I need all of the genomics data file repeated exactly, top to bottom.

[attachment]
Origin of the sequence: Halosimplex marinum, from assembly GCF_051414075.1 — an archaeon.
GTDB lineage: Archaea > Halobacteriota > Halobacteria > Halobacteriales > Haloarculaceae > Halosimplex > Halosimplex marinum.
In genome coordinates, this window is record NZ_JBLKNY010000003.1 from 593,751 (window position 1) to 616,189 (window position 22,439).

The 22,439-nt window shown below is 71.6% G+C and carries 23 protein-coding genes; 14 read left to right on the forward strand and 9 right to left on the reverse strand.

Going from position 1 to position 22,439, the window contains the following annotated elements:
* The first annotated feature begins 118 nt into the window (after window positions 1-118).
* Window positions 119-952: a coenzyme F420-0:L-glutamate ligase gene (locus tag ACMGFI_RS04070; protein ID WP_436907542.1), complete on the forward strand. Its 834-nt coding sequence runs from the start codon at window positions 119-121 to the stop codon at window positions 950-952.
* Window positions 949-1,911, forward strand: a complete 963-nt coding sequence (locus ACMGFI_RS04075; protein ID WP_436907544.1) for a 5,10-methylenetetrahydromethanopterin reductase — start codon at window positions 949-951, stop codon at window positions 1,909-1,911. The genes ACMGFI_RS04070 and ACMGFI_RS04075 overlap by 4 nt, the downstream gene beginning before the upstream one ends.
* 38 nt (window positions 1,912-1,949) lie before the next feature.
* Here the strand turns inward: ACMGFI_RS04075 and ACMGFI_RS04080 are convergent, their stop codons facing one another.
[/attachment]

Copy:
Origin of the sequence: Halosimplex marinum, from assembly GCF_051414075.1 — an archaeon.
GTDB lineage: Archaea > Halobacteriota > Halobacteria > Halobacteriales > Haloarculaceae > Halosimplex > Halosimplex marinum.
In genome coordinates, this window is record NZ_JBLKNY010000003.1 from 593,751 (window position 1) to 616,189 (window position 22,439).

The 22,439-nt window shown below is 71.6% G+C and carries 23 protein-coding genes; 14 read left to right on the forward strand and 9 right to left on the reverse strand.

Going from position 1 to position 22,439, the window contains the following annotated elements:
* The first annotated feature begins 118 nt into the window (after window positions 1-118).
* Window positions 119-952: a coenzyme F420-0:L-glutamate ligase gene (locus tag ACMGFI_RS04070; protein ID WP_436907542.1), complete on the forward strand. Its 834-nt coding sequence runs from the start codon at window positions 119-121 to the stop codon at window positions 950-952.
* Window positions 949-1,911, forward strand: a complete 963-nt coding sequence (locus ACMGFI_RS04075; protein ID WP_436907544.1) for a 5,10-methylenetetrahydromethanopterin reductase — start codon at window positions 949-951, stop codon at window positions 1,909-1,911. The genes ACMGFI_RS04070 and ACMGFI_RS04075 overlap by 4 nt, the downstream gene beginning before the upstream one ends.
* 38 nt (window positions 1,912-1,949) lie before the next feature.
* Here the strand turns inward: ACMGFI_RS04075 and ACMGFI_RS04080 are convergent, their stop codons facing one another.